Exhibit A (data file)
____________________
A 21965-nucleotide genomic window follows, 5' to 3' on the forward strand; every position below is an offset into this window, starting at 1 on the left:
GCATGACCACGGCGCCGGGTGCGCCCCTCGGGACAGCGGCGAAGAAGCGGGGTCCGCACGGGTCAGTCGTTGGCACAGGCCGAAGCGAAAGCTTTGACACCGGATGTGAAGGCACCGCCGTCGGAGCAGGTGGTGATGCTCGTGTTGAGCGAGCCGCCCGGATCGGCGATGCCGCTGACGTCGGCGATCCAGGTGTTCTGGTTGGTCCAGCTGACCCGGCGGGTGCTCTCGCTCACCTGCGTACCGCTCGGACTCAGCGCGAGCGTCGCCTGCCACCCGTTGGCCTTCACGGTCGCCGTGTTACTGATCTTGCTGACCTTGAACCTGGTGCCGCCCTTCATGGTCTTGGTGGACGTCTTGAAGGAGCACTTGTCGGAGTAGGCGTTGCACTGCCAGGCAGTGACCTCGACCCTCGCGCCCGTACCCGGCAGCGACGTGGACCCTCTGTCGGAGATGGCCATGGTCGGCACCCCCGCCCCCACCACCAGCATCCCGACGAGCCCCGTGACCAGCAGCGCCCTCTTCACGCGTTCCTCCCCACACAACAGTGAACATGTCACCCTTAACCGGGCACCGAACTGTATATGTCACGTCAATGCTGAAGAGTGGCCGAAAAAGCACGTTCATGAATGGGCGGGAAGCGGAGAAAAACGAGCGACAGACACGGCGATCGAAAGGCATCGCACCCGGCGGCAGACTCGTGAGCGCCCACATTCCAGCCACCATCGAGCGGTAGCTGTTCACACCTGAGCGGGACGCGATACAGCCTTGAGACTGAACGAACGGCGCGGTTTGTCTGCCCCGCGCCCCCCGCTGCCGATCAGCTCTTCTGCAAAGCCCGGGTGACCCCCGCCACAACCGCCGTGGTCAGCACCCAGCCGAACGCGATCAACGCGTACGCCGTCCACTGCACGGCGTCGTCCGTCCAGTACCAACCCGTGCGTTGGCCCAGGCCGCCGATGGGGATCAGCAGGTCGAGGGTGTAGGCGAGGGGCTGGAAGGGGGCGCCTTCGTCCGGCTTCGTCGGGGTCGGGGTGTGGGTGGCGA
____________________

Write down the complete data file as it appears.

A 21965-nucleotide genomic window follows, 5' to 3' on the forward strand; every position below is an offset into this window, starting at 1 on the left:
GCATGACCACGGCGCCGGGTGCGCCCCTCGGGACAGCGGCGAAGAAGCGGGGTCCGCACGGGTCAGTCGTTGGCACAGGCCGAAGCGAAAGCTTTGACACCGGATGTGAAGGCACCGCCGTCGGAGCAGGTGGTGATGCTCGTGTTGAGCGAGCCGCCCGGATCGGCGATGCCGCTGACGTCGGCGATCCAGGTGTTCTGGTTGGTCCAGCTGACCCGGCGGGTGCTCTCGCTCACCTGCGTACCGCTCGGACTCAGCGCGAGCGTCGCCTGCCACCCGTTGGCCTTCACGGTCGCCGTGTTACTGATCTTGCTGACCTTGAACCTGGTGCCGCCCTTCATGGTCTTGGTGGACGTCTTGAAGGAGCACTTGTCGGAGTAGGCGTTGCACTGCCAGGCAGTGACCTCGACCCTCGCGCCCGTACCCGGCAGCGACGTGGACCCTCTGTCGGAGATGGCCATGGTCGGCACCCCCGCCCCCACCACCAGCATCCCGACGAGCCCCGTGACCAGCAGCGCCCTCTTCACGCGTTCCTCCCCACACAACAGTGAACATGTCACCCTTAACCGGGCACCGAACTGTATATGTCACGTCAATGCTGAAGAGTGGCCGAAAAAGCACGTTCATGAATGGGCGGGAAGCGGAGAAAAACGAGCGACAGACACGGCGATCGAAAGGCATCGCACCCGGCGGCAGACTCGTGAGCGCCCACATTCCAGCCACCATCGAGCGGTAGCTGTTCACACCTGAGCGGGACGCGATACAGCCTTGAGACTGAACGAACGGCGCGGTTTGTCTGCCCCGCGCCCCCCGCTGCCGATCAGCTCTTCTGCAAAGCCCGGGTGACCCCCGCCACAACCGCCGTGGTCAGCACCCAGCCGAACGCGATCAACGCGTACGCCGTCCACTGCACGGCGTCGTCCGTCCAGTACCAACCCGTGCGTTGGCCCAGGCCGCCGATGGGGATCAGCAGGTCGAGGGTGTAGGCGAGGGGCTGGAAGGGGGCGCCTTCGTCCGGCTTCGTCGGGGTCGGGGTGTGGGTGGCGA